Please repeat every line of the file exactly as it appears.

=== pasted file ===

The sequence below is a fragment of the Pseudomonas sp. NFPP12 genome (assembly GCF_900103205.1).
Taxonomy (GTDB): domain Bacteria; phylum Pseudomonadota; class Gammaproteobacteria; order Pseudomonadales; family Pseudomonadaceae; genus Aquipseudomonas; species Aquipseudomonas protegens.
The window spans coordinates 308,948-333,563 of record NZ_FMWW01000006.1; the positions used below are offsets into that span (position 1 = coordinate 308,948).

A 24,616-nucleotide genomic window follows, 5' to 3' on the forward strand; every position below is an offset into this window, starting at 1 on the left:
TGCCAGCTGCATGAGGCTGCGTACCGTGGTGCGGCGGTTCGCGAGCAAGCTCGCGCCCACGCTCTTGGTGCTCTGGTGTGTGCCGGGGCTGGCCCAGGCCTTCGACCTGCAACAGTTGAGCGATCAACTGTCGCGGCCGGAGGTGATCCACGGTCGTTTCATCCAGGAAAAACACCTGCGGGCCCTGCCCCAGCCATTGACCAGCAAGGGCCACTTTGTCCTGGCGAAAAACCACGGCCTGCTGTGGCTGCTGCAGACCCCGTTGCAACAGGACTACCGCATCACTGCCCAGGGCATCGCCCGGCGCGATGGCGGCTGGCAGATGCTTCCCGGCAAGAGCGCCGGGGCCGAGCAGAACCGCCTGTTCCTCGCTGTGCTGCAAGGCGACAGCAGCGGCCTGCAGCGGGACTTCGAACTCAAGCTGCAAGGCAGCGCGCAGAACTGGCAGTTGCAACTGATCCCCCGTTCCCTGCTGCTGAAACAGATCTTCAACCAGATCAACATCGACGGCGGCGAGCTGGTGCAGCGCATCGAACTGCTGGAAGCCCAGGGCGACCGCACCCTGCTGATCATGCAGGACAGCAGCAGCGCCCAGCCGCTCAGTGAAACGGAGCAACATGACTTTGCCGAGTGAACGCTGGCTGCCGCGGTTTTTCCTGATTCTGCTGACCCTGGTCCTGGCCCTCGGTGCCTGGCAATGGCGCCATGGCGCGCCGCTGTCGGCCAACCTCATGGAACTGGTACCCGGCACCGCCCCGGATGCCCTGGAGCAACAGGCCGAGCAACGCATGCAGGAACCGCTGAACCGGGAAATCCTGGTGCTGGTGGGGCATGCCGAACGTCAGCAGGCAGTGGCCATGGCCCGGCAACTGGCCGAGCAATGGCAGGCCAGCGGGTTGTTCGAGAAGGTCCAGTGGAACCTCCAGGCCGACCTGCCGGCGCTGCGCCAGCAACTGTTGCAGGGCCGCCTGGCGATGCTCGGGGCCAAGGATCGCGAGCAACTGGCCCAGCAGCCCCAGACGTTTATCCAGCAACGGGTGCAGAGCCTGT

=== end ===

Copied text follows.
The sequence below is a fragment of the Pseudomonas sp. NFPP12 genome (assembly GCF_900103205.1).
Taxonomy (GTDB): domain Bacteria; phylum Pseudomonadota; class Gammaproteobacteria; order Pseudomonadales; family Pseudomonadaceae; genus Aquipseudomonas; species Aquipseudomonas protegens.
The window spans coordinates 308,948-333,563 of record NZ_FMWW01000006.1; the positions used below are offsets into that span (position 1 = coordinate 308,948).

A 24,616-nucleotide genomic window follows, 5' to 3' on the forward strand; every position below is an offset into this window, starting at 1 on the left:
TGCCAGCTGCATGAGGCTGCGTACCGTGGTGCGGCGGTTCGCGAGCAAGCTCGCGCCCACGCTCTTGGTGCTCTGGTGTGTGCCGGGGCTGGCCCAGGCCTTCGACCTGCAACAGTTGAGCGATCAACTGTCGCGGCCGGAGGTGATCCACGGTCGTTTCATCCAGGAAAAACACCTGCGGGCCCTGCCCCAGCCATTGACCAGCAAGGGCCACTTTGTCCTGGCGAAAAACCACGGCCTGCTGTGGCTGCTGCAGACCCCGTTGCAACAGGACTACCGCATCACTGCCCAGGGCATCGCCCGGCGCGATGGCGGCTGGCAGATGCTTCCCGGCAAGAGCGCCGGGGCCGAGCAGAACCGCCTGTTCCTCGCTGTGCTGCAAGGCGACAGCAGCGGCCTGCAGCGGGACTTCGAACTCAAGCTGCAAGGCAGCGCGCAGAACTGGCAGTTGCAACTGATCCCCCGTTCCCTGCTGCTGAAACAGATCTTCAACCAGATCAACATCGACGGCGGCGAGCTGGTGCAGCGCATCGAACTGCTGGAAGCCCAGGGCGACCGCACCCTGCTGATCATGCAGGACAGCAGCAGCGCCCAGCCGCTCAGTGAAACGGAGCAACATGACTTTGCCGAGTGAACGCTGGCTGCCGCGGTTTTTCCTGATTCTGCTGACCCTGGTCCTGGCCCTCGGTGCCTGGCAATGGCGCCATGGCGCGCCGCTGTCGGCCAACCTCATGGAACTGGTACCCGGCACCGCCCCGGATGCCCTGGAGCAACAGGCCGAGCAACGCATGCAGGAACCGCTGAACCGGGAAATCCTGGTGCTGGTGGGGCATGCCGAACGTCAGCAGGCAGTGGCCATGGCCCGGCAACTGGCCGAGCAATGGCAGGCCAGCGGGTTGTTCGAGAAGGTCCAGTGGAACCTCCAGGCCGACCTGCCGGCGCTGCGCCAGCAACTGTTGCAGGGCCGCCTGGCGATGCTCGGGGCCAAGGATCGCGAGCAACTGGCCCAGCAGCCCCAGACGTTTATCCAGCAACGGGTGCAGAGCCTGT